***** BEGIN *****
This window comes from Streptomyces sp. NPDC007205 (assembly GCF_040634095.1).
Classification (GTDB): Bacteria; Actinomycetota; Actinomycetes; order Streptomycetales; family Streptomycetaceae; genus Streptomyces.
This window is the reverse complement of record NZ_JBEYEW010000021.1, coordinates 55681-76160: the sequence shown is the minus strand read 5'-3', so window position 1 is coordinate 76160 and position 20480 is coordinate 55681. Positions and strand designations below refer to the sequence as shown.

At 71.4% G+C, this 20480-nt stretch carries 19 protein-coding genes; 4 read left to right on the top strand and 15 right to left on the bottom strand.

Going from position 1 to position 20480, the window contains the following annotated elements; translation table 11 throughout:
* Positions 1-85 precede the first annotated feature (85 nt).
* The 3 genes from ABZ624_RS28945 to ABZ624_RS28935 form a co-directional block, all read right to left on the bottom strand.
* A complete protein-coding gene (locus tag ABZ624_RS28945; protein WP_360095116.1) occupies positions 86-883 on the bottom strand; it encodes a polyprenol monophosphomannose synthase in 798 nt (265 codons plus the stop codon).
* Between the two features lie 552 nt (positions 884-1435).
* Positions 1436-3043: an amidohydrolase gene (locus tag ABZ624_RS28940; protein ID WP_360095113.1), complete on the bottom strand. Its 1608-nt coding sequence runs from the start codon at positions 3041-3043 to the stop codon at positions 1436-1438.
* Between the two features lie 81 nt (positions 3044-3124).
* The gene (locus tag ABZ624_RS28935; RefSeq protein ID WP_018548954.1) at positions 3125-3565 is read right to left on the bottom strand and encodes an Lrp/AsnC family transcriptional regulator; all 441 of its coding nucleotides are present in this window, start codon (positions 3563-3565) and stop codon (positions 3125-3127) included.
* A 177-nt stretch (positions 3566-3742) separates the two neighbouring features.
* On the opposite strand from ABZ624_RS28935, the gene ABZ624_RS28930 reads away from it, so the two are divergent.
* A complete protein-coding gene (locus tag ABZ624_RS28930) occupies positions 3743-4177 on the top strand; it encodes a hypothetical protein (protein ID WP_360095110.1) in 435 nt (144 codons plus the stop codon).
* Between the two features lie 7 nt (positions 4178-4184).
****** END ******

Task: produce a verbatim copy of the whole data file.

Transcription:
This window comes from Streptomyces sp. NPDC007205 (assembly GCF_040634095.1).
Classification (GTDB): Bacteria; Actinomycetota; Actinomycetes; order Streptomycetales; family Streptomycetaceae; genus Streptomyces.
This window is the reverse complement of record NZ_JBEYEW010000021.1, coordinates 55681-76160: the sequence shown is the minus strand read 5'-3', so window position 1 is coordinate 76160 and position 20480 is coordinate 55681. Positions and strand designations below refer to the sequence as shown.

At 71.4% G+C, this 20480-nt stretch carries 19 protein-coding genes; 4 read left to right on the top strand and 15 right to left on the bottom strand.

Going from position 1 to position 20480, the window contains the following annotated elements; translation table 11 throughout:
* Positions 1-85 precede the first annotated feature (85 nt).
* The 3 genes from ABZ624_RS28945 to ABZ624_RS28935 form a co-directional block, all read right to left on the bottom strand.
* A complete protein-coding gene (locus tag ABZ624_RS28945; protein WP_360095116.1) occupies positions 86-883 on the bottom strand; it encodes a polyprenol monophosphomannose synthase in 798 nt (265 codons plus the stop codon).
* Between the two features lie 552 nt (positions 884-1435).
* Positions 1436-3043: an amidohydrolase gene (locus tag ABZ624_RS28940; protein ID WP_360095113.1), complete on the bottom strand. Its 1608-nt coding sequence runs from the start codon at positions 3041-3043 to the stop codon at positions 1436-1438.
* Between the two features lie 81 nt (positions 3044-3124).
* The gene (locus tag ABZ624_RS28935; RefSeq protein ID WP_018548954.1) at positions 3125-3565 is read right to left on the bottom strand and encodes an Lrp/AsnC family transcriptional regulator; all 441 of its coding nucleotides are present in this window, start codon (positions 3563-3565) and stop codon (positions 3125-3127) included.
* A 177-nt stretch (positions 3566-3742) separates the two neighbouring features.
* On the opposite strand from ABZ624_RS28935, the gene ABZ624_RS28930 reads away from it, so the two are divergent.
* A complete protein-coding gene (locus tag ABZ624_RS28930) occupies positions 3743-4177 on the top strand; it encodes a hypothetical protein (protein ID WP_360095110.1) in 435 nt (144 codons plus the stop codon).
* Between the two features lie 7 nt (positions 4178-4184).